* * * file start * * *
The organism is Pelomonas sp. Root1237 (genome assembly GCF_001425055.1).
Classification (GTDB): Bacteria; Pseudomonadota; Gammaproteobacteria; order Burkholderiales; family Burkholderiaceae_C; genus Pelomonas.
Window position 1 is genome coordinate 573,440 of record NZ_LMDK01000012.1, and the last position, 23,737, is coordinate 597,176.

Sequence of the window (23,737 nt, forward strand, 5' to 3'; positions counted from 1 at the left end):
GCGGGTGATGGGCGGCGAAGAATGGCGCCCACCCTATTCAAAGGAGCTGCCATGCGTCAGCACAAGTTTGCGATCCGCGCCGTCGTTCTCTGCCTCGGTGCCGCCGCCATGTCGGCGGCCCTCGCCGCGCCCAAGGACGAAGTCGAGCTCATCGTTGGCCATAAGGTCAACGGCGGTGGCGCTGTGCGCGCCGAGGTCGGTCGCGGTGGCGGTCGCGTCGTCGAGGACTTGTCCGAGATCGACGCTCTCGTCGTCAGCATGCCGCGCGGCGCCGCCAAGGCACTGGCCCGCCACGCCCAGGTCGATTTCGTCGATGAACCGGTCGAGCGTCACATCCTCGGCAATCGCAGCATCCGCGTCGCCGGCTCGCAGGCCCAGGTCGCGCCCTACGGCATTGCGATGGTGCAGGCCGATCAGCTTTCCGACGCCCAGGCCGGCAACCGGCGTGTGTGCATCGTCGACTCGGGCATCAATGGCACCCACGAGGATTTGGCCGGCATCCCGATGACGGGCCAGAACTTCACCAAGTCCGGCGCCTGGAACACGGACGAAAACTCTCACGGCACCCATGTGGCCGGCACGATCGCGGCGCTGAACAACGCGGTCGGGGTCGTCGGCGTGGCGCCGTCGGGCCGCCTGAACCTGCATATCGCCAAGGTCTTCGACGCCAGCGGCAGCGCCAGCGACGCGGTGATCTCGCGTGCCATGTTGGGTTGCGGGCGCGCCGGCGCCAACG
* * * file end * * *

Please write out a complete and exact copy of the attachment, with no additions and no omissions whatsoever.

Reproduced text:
The organism is Pelomonas sp. Root1237 (genome assembly GCF_001425055.1).
Classification (GTDB): Bacteria; Pseudomonadota; Gammaproteobacteria; order Burkholderiales; family Burkholderiaceae_C; genus Pelomonas.
Window position 1 is genome coordinate 573,440 of record NZ_LMDK01000012.1, and the last position, 23,737, is coordinate 597,176.

Sequence of the window (23,737 nt, forward strand, 5' to 3'; positions counted from 1 at the left end):
GCGGGTGATGGGCGGCGAAGAATGGCGCCCACCCTATTCAAAGGAGCTGCCATGCGTCAGCACAAGTTTGCGATCCGCGCCGTCGTTCTCTGCCTCGGTGCCGCCGCCATGTCGGCGGCCCTCGCCGCGCCCAAGGACGAAGTCGAGCTCATCGTTGGCCATAAGGTCAACGGCGGTGGCGCTGTGCGCGCCGAGGTCGGTCGCGGTGGCGGTCGCGTCGTCGAGGACTTGTCCGAGATCGACGCTCTCGTCGTCAGCATGCCGCGCGGCGCCGCCAAGGCACTGGCCCGCCACGCCCAGGTCGATTTCGTCGATGAACCGGTCGAGCGTCACATCCTCGGCAATCGCAGCATCCGCGTCGCCGGCTCGCAGGCCCAGGTCGCGCCCTACGGCATTGCGATGGTGCAGGCCGATCAGCTTTCCGACGCCCAGGCCGGCAACCGGCGTGTGTGCATCGTCGACTCGGGCATCAATGGCACCCACGAGGATTTGGCCGGCATCCCGATGACGGGCCAGAACTTCACCAAGTCCGGCGCCTGGAACACGGACGAAAACTCTCACGGCACCCATGTGGCCGGCACGATCGCGGCGCTGAACAACGCGGTCGGGGTCGTCGGCGTGGCGCCGTCGGGCCGCCTGAACCTGCATATCGCCAAGGTCTTCGACGCCAGCGGCAGCGCCAGCGACGCGGTGATCTCGCGTGCCATGTTGGGTTGCGGGCGCGCCGGCGCCAACG